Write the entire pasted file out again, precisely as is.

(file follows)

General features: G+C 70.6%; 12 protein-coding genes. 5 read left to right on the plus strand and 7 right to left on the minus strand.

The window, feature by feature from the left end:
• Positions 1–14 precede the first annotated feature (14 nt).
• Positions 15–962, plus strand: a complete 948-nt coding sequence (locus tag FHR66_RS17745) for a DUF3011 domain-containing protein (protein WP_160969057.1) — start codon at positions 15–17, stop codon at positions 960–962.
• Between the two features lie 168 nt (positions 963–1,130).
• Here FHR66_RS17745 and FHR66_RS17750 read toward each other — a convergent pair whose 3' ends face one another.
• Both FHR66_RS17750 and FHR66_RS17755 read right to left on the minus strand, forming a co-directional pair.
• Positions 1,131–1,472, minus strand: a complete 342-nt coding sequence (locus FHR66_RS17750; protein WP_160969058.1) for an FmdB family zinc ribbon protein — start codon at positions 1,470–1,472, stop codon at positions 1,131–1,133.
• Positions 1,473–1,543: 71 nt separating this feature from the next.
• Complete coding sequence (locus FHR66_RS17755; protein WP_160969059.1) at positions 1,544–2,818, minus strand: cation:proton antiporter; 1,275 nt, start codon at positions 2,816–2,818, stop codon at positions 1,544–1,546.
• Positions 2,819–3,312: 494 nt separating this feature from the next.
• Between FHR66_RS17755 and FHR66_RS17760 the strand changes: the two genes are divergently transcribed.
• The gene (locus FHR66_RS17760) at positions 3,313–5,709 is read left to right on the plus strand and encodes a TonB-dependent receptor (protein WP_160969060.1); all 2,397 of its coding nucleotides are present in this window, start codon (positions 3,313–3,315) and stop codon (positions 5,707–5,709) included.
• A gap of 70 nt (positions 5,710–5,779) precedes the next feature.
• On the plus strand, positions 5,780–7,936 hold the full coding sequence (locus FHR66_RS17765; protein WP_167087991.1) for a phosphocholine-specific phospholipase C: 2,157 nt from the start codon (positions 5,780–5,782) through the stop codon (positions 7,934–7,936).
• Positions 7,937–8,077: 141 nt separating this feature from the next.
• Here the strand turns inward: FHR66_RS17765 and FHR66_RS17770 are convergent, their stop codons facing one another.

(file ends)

General features: G+C 70.6%; 12 protein-coding genes. 5 read left to right on the plus strand and 7 right to left on the minus strand.

The window, feature by feature from the left end:
• Positions 1–14 precede the first annotated feature (14 nt).
• Positions 15–962, plus strand: a complete 948-nt coding sequence (locus tag FHR66_RS17745) for a DUF3011 domain-containing protein (protein WP_160969057.1) — start codon at positions 15–17, stop codon at positions 960–962.
• Between the two features lie 168 nt (positions 963–1,130).
• Here FHR66_RS17745 and FHR66_RS17750 read toward each other — a convergent pair whose 3' ends face one another.
• Both FHR66_RS17750 and FHR66_RS17755 read right to left on the minus strand, forming a co-directional pair.
• Positions 1,131–1,472, minus strand: a complete 342-nt coding sequence (locus FHR66_RS17750; protein WP_160969058.1) for an FmdB family zinc ribbon protein — start codon at positions 1,470–1,472, stop codon at positions 1,131–1,133.
• Positions 1,473–1,543: 71 nt separating this feature from the next.
• Complete coding sequence (locus FHR66_RS17755; protein WP_160969059.1) at positions 1,544–2,818, minus strand: cation:proton antiporter; 1,275 nt, start codon at positions 2,816–2,818, stop codon at positions 1,544–1,546.
• Positions 2,819–3,312: 494 nt separating this feature from the next.
• Between FHR66_RS17755 and FHR66_RS17760 the strand changes: the two genes are divergently transcribed.
• The gene (locus FHR66_RS17760) at positions 3,313–5,709 is read left to right on the plus strand and encodes a TonB-dependent receptor (protein WP_160969060.1); all 2,397 of its coding nucleotides are present in this window, start codon (positions 3,313–3,315) and stop codon (positions 5,707–5,709) included.
• A gap of 70 nt (positions 5,710–5,779) precedes the next feature.
• On the plus strand, positions 5,780–7,936 hold the full coding sequence (locus FHR66_RS17765; protein WP_167087991.1) for a phosphocholine-specific phospholipase C: 2,157 nt from the start codon (positions 5,780–5,782) through the stop codon (positions 7,934–7,936).
• Positions 7,937–8,077: 141 nt separating this feature from the next.
• Here the strand turns inward: FHR66_RS17765 and FHR66_RS17770 are convergent, their stop codons facing one another.